A map shows the 15.5 mile estimated route from Virgin Gorda to St. John. (Image provided by Jeff Miller)

Miller faces another challenge which is a matter of logistics and international formalities. Since Virgin Gorda is in the British Virgin Islands, Miller and his support team will need to clear in and out of the BVI before he sets out, something that could be tricky as he plans to be in the water before dawn. He’s hoping to secure the cooperation of Customs and Immigration officers and overnight accommodations in the BVI for him and his team.

The Drake Channel Swim for Soldiers and Survivors will be a fundraiser to benefit two non-profits that are close to Miller’s heart – Team River Runner and the St. John Cancer Fund.

Team River Runner organizes recreation and outdoor adventures for wounded veterans of the armed services. Throughout the years, TRR members have participated in the Beach-to-Beach Power Swim and 8 Tuff Miles. The Chaotic Kayak Race, usually held on St. John during the fall, is a community-wide fundraiser for the organization.

Much of this swim will be conducted in British Virgin Islands waters, and Miller wants to highlight the recent outreach between Team River Runner and the British Limbless Ex-Servicemen Association. Founded after WW1, this British veteran’s support group has a mission of “Enabling limbless veterans to lead independent and fulfilling lives.”

“These two groups, TRR and BLEMSA, are connecting their members together, sharing their experiences and skills for the betterment of servicemen and women and their families in the UK and USA,” Miller said.

“In fact one of the main reasons to try the swim at the end of May is that there will be two or three people from Team River Runner here to do the Beach-to-Beach Power Swim, and I will be able to involve them in the support team. That is really important to me. Their group financially benefits, but by being on the support team, they can directly participate too,” he added.

Miller plans to split the funds he raises equally between Team River Runner and the St. John Cancer Fund. “I’ve lost a couple of my family members since my last swim, and I think it’s important to support people who are fighting for their lives,” he said. “One hundred percent of the donated funds will go to these charities; no donated funds will be used for the cost of conducting the swim.”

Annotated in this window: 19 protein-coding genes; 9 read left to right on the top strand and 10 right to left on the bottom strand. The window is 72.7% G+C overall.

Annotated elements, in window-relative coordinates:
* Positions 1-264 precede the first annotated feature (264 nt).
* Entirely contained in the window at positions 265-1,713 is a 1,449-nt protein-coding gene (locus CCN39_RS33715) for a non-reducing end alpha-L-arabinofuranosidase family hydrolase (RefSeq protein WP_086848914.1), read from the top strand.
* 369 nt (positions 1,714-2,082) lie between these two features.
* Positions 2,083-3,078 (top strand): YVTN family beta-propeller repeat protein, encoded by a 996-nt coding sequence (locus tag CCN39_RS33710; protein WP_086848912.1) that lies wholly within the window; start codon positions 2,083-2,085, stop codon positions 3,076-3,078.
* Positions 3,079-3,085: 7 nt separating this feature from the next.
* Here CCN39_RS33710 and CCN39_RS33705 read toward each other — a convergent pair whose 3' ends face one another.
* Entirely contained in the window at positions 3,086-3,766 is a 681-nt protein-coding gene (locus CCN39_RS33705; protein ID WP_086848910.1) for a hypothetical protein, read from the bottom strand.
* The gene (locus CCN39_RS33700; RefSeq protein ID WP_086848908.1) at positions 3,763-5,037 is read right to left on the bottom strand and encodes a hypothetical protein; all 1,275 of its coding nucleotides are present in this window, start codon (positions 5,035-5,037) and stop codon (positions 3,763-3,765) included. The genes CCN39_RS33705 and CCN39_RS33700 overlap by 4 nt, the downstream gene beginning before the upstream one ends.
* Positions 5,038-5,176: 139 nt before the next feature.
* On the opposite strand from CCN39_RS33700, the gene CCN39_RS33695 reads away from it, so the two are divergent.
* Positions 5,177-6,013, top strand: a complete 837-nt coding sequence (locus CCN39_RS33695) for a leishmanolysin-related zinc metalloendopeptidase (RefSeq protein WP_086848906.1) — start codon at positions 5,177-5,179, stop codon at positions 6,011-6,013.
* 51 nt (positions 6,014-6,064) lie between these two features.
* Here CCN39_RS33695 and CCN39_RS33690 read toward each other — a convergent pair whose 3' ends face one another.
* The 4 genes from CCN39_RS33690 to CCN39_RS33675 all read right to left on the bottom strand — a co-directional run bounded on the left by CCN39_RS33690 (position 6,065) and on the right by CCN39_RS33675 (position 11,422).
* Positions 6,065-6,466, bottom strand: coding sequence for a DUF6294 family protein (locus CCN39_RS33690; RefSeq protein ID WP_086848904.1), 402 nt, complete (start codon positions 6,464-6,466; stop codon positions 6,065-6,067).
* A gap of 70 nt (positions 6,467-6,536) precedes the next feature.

Miller, now 62, is aware that it has been seven years since he last attempted a record-setting swim. “My arms have done a few hundred thousand rotations more than when I did this before, but training for the mental part is as important as training physically.”

In general, he says he passes the time on long swims by focusing on optimizing his swimming technique with each stroke. “It’s a nice opportunity to forget about anything else other than what you’re doing. In a multitasking world, that’s a relief,” he said.

“One of the things I really enjoy about the swimming here is that I get the opportunity to really learn about the underwater animals,” Miller continued. “Swimming around here is like walking down your favorite trail. The reefs that I swim over I started monitoring more than 25 years ago; it is like visiting old friends. That is why it is sad to have seen so many of them die, but I still really value having that familiarity with the near-shore marine community here.”

Miller knows the BVI-USVI swim will be different. “I won’t know those waters at all, and in most places the bottom will be likely out of sight. The actual swim may seem long, but it is short compared to the many miles that go into preparing for it.”

To contribute to Miller’s fundraising effort, please click here.